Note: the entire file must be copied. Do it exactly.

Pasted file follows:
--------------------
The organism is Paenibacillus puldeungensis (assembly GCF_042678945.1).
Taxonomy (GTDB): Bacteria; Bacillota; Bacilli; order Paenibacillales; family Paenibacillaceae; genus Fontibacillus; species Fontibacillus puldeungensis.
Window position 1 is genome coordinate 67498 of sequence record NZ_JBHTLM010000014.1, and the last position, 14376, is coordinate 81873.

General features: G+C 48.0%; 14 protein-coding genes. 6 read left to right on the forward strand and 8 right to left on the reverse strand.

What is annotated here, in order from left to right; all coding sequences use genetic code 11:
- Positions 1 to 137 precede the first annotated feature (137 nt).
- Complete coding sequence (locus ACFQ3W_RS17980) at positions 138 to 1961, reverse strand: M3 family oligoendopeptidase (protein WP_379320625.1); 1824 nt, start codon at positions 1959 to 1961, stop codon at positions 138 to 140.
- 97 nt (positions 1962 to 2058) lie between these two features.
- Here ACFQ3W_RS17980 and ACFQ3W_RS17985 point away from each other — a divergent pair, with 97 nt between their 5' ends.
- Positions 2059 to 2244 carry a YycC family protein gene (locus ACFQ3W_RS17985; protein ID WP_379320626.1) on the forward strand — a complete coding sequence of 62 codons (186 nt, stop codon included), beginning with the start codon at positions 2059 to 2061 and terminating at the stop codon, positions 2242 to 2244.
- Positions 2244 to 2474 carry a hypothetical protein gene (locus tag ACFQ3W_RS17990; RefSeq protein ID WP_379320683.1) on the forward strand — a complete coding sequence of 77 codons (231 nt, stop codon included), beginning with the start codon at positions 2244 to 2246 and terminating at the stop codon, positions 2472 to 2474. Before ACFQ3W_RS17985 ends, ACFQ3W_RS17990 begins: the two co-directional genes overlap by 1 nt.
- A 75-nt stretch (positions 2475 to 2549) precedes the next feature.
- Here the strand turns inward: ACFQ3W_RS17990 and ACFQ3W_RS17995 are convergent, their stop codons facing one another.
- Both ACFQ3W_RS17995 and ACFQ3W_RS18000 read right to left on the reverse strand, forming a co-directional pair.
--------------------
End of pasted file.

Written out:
The organism is Paenibacillus puldeungensis (assembly GCF_042678945.1).
Taxonomy (GTDB): Bacteria; Bacillota; Bacilli; order Paenibacillales; family Paenibacillaceae; genus Fontibacillus; species Fontibacillus puldeungensis.
Window position 1 is genome coordinate 67498 of sequence record NZ_JBHTLM010000014.1, and the last position, 14376, is coordinate 81873.

General features: G+C 48.0%; 14 protein-coding genes. 6 read left to right on the forward strand and 8 right to left on the reverse strand.

What is annotated here, in order from left to right; all coding sequences use genetic code 11:
- Positions 1 to 137 precede the first annotated feature (137 nt).
- Complete coding sequence (locus ACFQ3W_RS17980) at positions 138 to 1961, reverse strand: M3 family oligoendopeptidase (protein WP_379320625.1); 1824 nt, start codon at positions 1959 to 1961, stop codon at positions 138 to 140.
- 97 nt (positions 1962 to 2058) lie between these two features.
- Here ACFQ3W_RS17980 and ACFQ3W_RS17985 point away from each other — a divergent pair, with 97 nt between their 5' ends.
- Positions 2059 to 2244 carry a YycC family protein gene (locus ACFQ3W_RS17985; protein ID WP_379320626.1) on the forward strand — a complete coding sequence of 62 codons (186 nt, stop codon included), beginning with the start codon at positions 2059 to 2061 and terminating at the stop codon, positions 2242 to 2244.
- Positions 2244 to 2474 carry a hypothetical protein gene (locus tag ACFQ3W_RS17990; RefSeq protein ID WP_379320683.1) on the forward strand — a complete coding sequence of 77 codons (231 nt, stop codon included), beginning with the start codon at positions 2244 to 2246 and terminating at the stop codon, positions 2472 to 2474. Before ACFQ3W_RS17985 ends, ACFQ3W_RS17990 begins: the two co-directional genes overlap by 1 nt.
- A 75-nt stretch (positions 2475 to 2549) precedes the next feature.
- Here the strand turns inward: ACFQ3W_RS17990 and ACFQ3W_RS17995 are convergent, their stop codons facing one another.
- Both ACFQ3W_RS17995 and ACFQ3W_RS18000 read right to left on the reverse strand, forming a co-directional pair.